Rafel Royes Lopez
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Lee Ray has become a neighbourhood fixture in his block
On Travessera de Gràcia, near the gleaming new Llibertat market, the sound of blaring horns from the constantly starting and stopping cars and buses is a sobering reminder that the relaxed Spanish way of life goes out the window when people need to get somewhere. There is a palpable sense of haste, as people desperately try to get to and from work, schools and out of town. The pedestrians are no different, struggling over the narrow pavements toward their destinations, looking straight ahead, focusing only on the next cross-street to negotiate, or person to circumvent.
There is one place, however, where people do tend to idle and converse. On an otherwise busy corner Lee Ray, a 37-year-old New Zealander from the North Island, runs a newspaper kiosk providing a loyal clientele with their daily periódico, revista or occasional packet of cigarettes. He engages in dialogue both in Spanish and English, as people discuss the day’s news and events, and update him on their lives, both good and bad.
Ray has been in this spot for six years. “I had done a bit of travelling, and ended up in London, like many New Zealanders and Australians do,” he told Metropolitan. “That’s where I met my Catalan wife, who I’ve been married to now for nine years. I came over here seven years ago and spent the first year learning Spanish, doing odd jobs and trying to settle in. Then a friend mentioned that the kiosk’s previous owner was looking for some part-time help, and the rest is history.”
In the past six years, Ray estimates he has had conversations with hundreds of people, some famous, most not, but all with something to say. “My wife has lived here all her life, but I know far more people than she does, which is a bit strange for her. It sounds funny, but I walk around Gràcia and nearly every five minutes I get someone saying hello, or stopping for a chat. I’ve met a few celebrities and a couple are regulars. [Catalan film director] Isabel Coixet who lives nearby tells me all about her latest projects, and why she recently turned down working with Spielberg. You become a regular part of peoples’ lives.”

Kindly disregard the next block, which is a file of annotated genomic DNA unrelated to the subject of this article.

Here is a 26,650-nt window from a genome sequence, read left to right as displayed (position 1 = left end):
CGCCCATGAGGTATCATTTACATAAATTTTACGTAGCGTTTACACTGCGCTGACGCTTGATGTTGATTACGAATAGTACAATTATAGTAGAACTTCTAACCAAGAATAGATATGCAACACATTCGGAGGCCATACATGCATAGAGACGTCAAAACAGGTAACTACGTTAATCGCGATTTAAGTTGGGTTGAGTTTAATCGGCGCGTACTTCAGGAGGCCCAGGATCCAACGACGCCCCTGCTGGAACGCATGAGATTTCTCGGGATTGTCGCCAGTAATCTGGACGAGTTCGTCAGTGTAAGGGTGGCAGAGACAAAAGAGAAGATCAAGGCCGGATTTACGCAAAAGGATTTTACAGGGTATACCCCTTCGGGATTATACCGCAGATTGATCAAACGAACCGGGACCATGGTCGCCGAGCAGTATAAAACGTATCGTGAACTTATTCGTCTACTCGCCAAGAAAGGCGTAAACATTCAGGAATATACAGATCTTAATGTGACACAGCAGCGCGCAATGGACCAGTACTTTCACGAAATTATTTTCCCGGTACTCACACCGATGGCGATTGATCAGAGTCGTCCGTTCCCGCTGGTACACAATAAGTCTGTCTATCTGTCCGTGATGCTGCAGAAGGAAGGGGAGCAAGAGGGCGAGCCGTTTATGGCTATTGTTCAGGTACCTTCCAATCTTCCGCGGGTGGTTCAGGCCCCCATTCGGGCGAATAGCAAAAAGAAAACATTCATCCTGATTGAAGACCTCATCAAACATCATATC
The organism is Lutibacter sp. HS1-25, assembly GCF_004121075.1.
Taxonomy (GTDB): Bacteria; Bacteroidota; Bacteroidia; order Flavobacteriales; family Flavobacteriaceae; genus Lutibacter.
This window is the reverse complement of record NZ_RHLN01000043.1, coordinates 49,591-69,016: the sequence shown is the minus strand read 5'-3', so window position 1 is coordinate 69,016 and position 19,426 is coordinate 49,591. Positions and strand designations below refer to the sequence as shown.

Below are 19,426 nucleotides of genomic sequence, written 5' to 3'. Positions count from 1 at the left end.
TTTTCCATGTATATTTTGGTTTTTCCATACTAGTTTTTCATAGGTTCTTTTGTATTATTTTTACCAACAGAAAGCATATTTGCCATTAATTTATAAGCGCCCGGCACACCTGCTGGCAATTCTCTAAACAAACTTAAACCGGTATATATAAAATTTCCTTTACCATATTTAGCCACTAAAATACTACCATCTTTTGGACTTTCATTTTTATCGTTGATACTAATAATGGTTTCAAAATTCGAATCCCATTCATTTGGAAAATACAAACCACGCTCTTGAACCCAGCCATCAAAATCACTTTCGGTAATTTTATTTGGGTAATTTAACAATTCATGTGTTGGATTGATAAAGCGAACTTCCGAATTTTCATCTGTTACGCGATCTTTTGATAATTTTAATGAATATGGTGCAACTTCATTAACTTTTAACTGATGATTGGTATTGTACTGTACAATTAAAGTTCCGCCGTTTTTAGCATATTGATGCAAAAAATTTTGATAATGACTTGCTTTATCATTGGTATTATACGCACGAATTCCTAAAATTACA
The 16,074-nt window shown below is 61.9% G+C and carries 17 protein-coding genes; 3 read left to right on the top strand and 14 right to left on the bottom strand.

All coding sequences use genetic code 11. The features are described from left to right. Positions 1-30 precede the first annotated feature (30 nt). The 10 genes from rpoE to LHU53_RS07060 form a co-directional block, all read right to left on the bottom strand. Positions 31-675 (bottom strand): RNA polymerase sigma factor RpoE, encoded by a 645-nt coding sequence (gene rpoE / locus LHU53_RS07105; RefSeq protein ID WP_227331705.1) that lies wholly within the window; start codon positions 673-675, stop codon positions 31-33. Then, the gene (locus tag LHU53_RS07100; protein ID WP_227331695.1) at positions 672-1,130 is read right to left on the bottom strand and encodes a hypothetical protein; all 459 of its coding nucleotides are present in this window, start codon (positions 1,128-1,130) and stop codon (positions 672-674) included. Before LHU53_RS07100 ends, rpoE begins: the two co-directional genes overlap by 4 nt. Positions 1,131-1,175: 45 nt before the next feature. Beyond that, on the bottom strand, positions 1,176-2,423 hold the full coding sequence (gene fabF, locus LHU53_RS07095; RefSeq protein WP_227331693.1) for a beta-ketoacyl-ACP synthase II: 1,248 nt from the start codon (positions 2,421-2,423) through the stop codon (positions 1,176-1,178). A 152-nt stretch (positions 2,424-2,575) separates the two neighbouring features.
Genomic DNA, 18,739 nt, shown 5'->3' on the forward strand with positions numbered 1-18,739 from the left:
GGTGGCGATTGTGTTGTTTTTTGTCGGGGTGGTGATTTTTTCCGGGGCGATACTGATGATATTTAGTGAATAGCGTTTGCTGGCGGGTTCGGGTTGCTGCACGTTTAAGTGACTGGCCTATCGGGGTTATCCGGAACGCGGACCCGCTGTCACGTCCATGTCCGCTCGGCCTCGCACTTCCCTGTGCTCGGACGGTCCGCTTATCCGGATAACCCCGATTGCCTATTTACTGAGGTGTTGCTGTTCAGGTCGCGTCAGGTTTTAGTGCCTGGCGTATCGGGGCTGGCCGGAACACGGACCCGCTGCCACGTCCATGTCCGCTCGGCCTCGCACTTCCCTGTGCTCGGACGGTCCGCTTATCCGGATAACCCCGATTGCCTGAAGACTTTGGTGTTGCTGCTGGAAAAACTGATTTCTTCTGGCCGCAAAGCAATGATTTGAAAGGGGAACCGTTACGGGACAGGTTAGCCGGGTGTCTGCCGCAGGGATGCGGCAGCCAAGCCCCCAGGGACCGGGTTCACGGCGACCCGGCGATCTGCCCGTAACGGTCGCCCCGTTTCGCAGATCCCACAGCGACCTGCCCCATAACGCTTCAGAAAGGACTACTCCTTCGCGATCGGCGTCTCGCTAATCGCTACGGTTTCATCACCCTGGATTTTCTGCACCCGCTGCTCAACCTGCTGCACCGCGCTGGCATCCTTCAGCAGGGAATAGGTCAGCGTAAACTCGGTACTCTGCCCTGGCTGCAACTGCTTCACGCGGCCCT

The person in a Barcelona newspaper kiosk sometimes fulfils the same confessional purpose as a bartender or a cab driver, someone to whom people feel they can unburden themselves. “Some people never really get beyond small talk, whereas others tell you their problems, things that have happened to them and so on. But also I find that a lot of Spanish people, especially Catalans, keep themselves to themselves. I have made a couple of good friends through the job, friends that I see outside of work, as well as when they buy their paper.”
Even though his customers keep abreast of the local, national and international news, many do not talk about their political opinions, and seem reluctant to discuss politics with a stranger, he said. One issue that he does notice playing its role between himself and his customers is that of language. “I don’t know why, but in general I meet a lot of staunch Catalans. They refuse to speak to me in Spanish, even though they know I don’t really understand much Catalan. I guess it’s a way they can have one over on me, but then I just respond in English, and play along with the game.”
All in all, Ray feels privileged to watch the world pass by from the viewpoint of his corner kiosk, to provide an oasis for news and conversation in his neighbours’ comings and goings and to be a regular stop along the route of their daily lives.